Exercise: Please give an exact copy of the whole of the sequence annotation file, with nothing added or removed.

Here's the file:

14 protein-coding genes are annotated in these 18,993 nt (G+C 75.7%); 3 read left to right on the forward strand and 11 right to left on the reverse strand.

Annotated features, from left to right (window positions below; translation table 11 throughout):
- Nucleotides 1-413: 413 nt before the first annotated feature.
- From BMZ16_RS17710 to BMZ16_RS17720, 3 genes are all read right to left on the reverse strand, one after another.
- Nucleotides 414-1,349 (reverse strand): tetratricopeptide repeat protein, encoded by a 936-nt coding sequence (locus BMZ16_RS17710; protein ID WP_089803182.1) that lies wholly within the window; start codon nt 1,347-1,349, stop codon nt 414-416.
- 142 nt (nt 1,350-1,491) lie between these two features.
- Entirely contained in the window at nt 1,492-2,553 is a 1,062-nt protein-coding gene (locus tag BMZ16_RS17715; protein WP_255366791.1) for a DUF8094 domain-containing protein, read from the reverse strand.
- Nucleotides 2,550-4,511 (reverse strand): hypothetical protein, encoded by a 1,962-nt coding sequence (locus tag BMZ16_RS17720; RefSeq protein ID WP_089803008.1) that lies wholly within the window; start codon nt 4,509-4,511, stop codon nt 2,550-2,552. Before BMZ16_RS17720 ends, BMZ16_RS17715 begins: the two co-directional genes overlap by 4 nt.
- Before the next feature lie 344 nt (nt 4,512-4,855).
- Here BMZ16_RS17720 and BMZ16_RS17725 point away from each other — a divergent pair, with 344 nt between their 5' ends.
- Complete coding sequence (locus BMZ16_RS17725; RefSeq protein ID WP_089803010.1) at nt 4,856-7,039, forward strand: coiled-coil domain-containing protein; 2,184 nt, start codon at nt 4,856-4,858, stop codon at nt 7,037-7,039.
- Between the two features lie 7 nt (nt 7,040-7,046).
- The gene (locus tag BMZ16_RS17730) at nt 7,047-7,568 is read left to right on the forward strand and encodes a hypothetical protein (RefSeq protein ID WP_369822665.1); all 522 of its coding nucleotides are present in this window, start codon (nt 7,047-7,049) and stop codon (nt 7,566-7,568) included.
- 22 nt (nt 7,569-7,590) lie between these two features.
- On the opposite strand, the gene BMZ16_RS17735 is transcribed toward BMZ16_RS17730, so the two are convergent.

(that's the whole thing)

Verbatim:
14 protein-coding genes are annotated in these 18,993 nt (G+C 75.7%); 3 read left to right on the forward strand and 11 right to left on the reverse strand.

Annotated features, from left to right (window positions below; translation table 11 throughout):
- Nucleotides 1-413: 413 nt before the first annotated feature.
- From BMZ16_RS17710 to BMZ16_RS17720, 3 genes are all read right to left on the reverse strand, one after another.
- Nucleotides 414-1,349 (reverse strand): tetratricopeptide repeat protein, encoded by a 936-nt coding sequence (locus BMZ16_RS17710; protein ID WP_089803182.1) that lies wholly within the window; start codon nt 1,347-1,349, stop codon nt 414-416.
- 142 nt (nt 1,350-1,491) lie between these two features.
- Entirely contained in the window at nt 1,492-2,553 is a 1,062-nt protein-coding gene (locus tag BMZ16_RS17715; protein WP_255366791.1) for a DUF8094 domain-containing protein, read from the reverse strand.
- Nucleotides 2,550-4,511 (reverse strand): hypothetical protein, encoded by a 1,962-nt coding sequence (locus tag BMZ16_RS17720; RefSeq protein ID WP_089803008.1) that lies wholly within the window; start codon nt 4,509-4,511, stop codon nt 2,550-2,552. Before BMZ16_RS17720 ends, BMZ16_RS17715 begins: the two co-directional genes overlap by 4 nt.
- Before the next feature lie 344 nt (nt 4,512-4,855).
- Here BMZ16_RS17720 and BMZ16_RS17725 point away from each other — a divergent pair, with 344 nt between their 5' ends.
- Complete coding sequence (locus BMZ16_RS17725; RefSeq protein ID WP_089803010.1) at nt 4,856-7,039, forward strand: coiled-coil domain-containing protein; 2,184 nt, start codon at nt 4,856-4,858, stop codon at nt 7,037-7,039.
- Between the two features lie 7 nt (nt 7,040-7,046).
- The gene (locus tag BMZ16_RS17730) at nt 7,047-7,568 is read left to right on the forward strand and encodes a hypothetical protein (RefSeq protein ID WP_369822665.1); all 522 of its coding nucleotides are present in this window, start codon (nt 7,047-7,049) and stop codon (nt 7,566-7,568) included.
- 22 nt (nt 7,569-7,590) lie between these two features.
- On the opposite strand, the gene BMZ16_RS17735 is transcribed toward BMZ16_RS17730, so the two are convergent.